The SEC's PCAOB "budget rule", which describes the process by which the Commission reviews and approves the Board's annual budgets, requires that the Board maintain a five-year strategic plan setting forth the Board's long-range vision for its operations. Each fall, in conjunction with approving the budget for the coming year, the Board reassesses its objectives, and how it is seeking to accomplish them. Based on that review, we update the strategic plan. Approving a new blueprint for the coming five years in tandem with the annual budget promotes alignment between the plan and the budget and forces the Board to think strategically about what it is trying to accomplish with its resources.
Those who compare the 2010-2014 plan to its predecessor will note some key changes. Last year's plan was organized around five goals. The new version is more streamlined and has condensed the goals to four. In brief, those goals are —
- To protect the interests of the investing public in fair and independent audit reports on the financial statements of public companies through effective oversight of public company auditors.
- To protect the interests of the investing public in fair and independent audit reports on the financial statements and controls of securities broker-dealers through effective oversight of broker-dealer auditors.
- To inform and educate those who are interested in or affected by our work about the PCAOB's activities.
- To operate the PCAOB with careful stewardship over resources. The changes to the plan go beyond the way the Board's goals are expressed. I view four differences between this plan and last year's as the most important.
First, this year's plan incorporates Congress' decision in the Dodd-Frank Act to broaden the Board's responsibilities by giving it new authority over auditors of securities broker-dealers. This added responsibility will require us to expand the PCAOB's inspections, enforcement, and standard-setting programs. The strategic plan, beginning with the statement of the Board's mission, has been revised to take into account these new challenges. Goal 2 focuses specifically on this area. The objectives and initiatives under that goal provide a framework for accomplishing the new tasks Congress has given the Board.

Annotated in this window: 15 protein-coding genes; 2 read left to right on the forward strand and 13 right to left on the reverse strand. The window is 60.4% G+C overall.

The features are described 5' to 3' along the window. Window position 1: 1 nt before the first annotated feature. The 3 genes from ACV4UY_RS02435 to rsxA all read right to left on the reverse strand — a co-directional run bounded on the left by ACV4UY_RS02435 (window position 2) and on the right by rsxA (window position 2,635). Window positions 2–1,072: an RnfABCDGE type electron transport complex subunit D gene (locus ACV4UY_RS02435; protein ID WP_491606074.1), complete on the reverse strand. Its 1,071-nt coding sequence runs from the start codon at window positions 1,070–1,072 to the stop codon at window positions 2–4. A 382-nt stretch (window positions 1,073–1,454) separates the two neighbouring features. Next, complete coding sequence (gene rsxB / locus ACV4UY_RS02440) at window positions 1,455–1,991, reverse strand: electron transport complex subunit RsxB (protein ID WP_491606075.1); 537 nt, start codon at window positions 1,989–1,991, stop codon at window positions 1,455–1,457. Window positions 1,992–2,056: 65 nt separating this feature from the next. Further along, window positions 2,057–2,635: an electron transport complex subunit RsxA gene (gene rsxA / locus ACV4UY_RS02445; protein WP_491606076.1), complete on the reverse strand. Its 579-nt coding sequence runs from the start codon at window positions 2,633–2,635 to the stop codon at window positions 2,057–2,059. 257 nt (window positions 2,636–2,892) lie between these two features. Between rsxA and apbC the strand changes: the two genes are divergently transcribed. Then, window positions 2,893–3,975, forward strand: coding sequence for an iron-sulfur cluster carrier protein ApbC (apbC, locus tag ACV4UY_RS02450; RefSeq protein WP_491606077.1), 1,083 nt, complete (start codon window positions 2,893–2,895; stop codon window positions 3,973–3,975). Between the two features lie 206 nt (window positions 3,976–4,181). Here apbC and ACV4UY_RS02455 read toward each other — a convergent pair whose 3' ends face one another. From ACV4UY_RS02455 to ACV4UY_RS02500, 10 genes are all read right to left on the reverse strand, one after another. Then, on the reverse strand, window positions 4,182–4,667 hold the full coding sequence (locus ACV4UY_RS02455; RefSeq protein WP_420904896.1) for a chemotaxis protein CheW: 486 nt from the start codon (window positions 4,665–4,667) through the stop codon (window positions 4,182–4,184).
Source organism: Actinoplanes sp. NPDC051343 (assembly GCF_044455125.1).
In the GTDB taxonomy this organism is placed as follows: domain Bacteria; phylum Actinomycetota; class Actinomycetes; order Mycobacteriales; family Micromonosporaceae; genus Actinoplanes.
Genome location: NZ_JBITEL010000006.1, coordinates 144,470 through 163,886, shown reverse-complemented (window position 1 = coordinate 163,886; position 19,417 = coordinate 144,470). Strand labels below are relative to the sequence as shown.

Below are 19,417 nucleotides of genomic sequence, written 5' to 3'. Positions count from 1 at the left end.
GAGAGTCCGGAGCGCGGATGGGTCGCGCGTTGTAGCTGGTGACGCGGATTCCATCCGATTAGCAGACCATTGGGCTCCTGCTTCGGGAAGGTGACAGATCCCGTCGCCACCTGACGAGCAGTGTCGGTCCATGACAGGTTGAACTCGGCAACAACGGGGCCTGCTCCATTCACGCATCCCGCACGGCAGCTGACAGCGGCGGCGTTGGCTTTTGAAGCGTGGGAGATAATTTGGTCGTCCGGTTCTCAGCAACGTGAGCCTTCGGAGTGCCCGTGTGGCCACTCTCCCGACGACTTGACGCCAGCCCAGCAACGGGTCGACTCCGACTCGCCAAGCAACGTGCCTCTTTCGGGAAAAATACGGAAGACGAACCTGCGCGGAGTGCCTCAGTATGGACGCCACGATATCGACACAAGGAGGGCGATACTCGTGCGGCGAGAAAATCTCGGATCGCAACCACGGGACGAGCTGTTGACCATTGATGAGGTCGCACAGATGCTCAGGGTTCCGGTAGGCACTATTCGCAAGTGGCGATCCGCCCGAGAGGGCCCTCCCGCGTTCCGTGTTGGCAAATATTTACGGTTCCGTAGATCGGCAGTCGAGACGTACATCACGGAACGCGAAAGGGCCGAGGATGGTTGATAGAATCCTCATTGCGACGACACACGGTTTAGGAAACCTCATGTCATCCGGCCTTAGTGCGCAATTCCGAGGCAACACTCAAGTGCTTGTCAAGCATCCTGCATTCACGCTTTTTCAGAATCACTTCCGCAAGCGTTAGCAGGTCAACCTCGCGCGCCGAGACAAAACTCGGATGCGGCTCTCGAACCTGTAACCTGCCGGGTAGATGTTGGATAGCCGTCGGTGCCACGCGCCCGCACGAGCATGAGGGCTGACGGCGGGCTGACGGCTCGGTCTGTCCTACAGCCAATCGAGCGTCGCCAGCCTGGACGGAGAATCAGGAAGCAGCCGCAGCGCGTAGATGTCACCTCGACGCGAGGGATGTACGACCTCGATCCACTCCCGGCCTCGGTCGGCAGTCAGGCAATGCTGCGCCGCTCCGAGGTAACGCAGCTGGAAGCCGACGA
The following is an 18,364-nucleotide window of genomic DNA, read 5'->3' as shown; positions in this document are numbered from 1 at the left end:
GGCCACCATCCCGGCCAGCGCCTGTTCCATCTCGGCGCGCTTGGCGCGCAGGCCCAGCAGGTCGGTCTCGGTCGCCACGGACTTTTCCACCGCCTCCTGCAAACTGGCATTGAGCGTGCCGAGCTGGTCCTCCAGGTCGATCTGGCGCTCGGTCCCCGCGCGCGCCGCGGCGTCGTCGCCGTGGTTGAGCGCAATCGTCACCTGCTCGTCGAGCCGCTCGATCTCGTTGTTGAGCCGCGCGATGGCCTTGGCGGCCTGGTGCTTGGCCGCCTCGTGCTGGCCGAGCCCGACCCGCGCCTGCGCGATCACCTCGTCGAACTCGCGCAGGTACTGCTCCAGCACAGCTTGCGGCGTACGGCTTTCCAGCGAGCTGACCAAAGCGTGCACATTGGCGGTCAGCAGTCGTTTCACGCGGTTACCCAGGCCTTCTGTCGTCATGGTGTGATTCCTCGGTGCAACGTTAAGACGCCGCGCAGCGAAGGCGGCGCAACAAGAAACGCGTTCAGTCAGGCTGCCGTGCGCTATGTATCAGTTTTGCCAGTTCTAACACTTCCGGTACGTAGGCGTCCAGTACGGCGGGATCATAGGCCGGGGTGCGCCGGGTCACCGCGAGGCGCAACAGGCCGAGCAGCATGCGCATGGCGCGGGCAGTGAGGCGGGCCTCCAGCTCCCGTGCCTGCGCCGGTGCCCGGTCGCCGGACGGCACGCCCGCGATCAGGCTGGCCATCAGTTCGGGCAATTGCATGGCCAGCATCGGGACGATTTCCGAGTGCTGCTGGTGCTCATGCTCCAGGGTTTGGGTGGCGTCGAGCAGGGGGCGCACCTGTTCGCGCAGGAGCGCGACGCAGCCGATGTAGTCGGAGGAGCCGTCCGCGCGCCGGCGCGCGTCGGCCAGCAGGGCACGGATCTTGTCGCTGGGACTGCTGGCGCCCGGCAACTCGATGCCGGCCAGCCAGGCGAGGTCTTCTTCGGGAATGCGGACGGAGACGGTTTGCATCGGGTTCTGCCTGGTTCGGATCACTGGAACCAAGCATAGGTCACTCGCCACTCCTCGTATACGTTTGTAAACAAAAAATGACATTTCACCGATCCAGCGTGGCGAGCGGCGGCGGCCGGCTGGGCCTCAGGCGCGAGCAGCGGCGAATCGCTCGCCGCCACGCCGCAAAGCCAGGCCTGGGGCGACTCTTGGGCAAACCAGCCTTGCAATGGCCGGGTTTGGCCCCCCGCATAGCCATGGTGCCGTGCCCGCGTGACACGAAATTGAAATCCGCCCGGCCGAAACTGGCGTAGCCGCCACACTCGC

Second, we have eliminated what was previously Goal 4. That goal related to coordination of financial reporting and auditing initiatives in the U.S. and other jurisdictions. The disappearance of old Goal 4 does not mean that coordination with other audit oversight bodies and standard-setters is no longer important. On the contrary, working with other standard-setters and coordinating with our foreign counterparts continue to be central to successful oversight. This effort is, however, best viewed through the lens of the Board's basic mission of protecting investor interests in public company and broker-dealer auditing, rather than as something separate. The objectives of old Goal 4 have been folded into initiatives under other goals.
Third, the initiatives under Goal 3, which relates to Board outreach and education, have been expanded. For the past several years, the Board has conducted a series of very successful forums on auditing in the small business environment as outreach to the small business community. However, during the legislative debate leading up to the enactment of Dodd-Frank, there was interest in making sure that the Board had open lines of two-way communication with those affected by its work, particularly small firms. In response, this year's strategic plan reflects an expanded commitment to seek input, and to respond to questions and concerns, relating to the effect of the PCAOB's work on the small business community, including auditors of smaller issuers and broker-dealers and their clients.
Fourth, while the environmental factors outlined in the plan are largely unchanged from last year, we have added references to broker-dealer auditing in light of the Dodd-Frank legislation and to the pace of accounting standard-setting. Rapid changes in accounting standards, especially a shift to more principles-based standards, increase audit challenges, as well as challenges to our inspection program.
I want to conclude by emphasizing — as I did last year — that the strategic plan does not in any way constrain future Board decision-making. The Commission is in the process of selecting three new Board members. These individuals will constitute a new Board majority and may bring with them new ideas concerning the Board's goals, objectives, and initiatives. This plan is intended to be flexible, and nothing in it limits the next Board's choices. Further, our strategic planning process is a continual and iterative process. That process will start again in January when the Board begins the annual reevaluation of its goals and the formulation of its 2012 budget.
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Given all the people whose views must be considered, preparing, editing, and revising the strategic plan is a labor-intensive and time-consuming process. I especially want to thank Phoebe Brown, my Special Counsel, Samantha Ross, Special Counsel to Board Member Niemeier, Bill Wiggins, Deputy Chief Administrative Officer, and Lily Lin, Senior Budget Analyst, for their efforts in updating the strategic plan this year.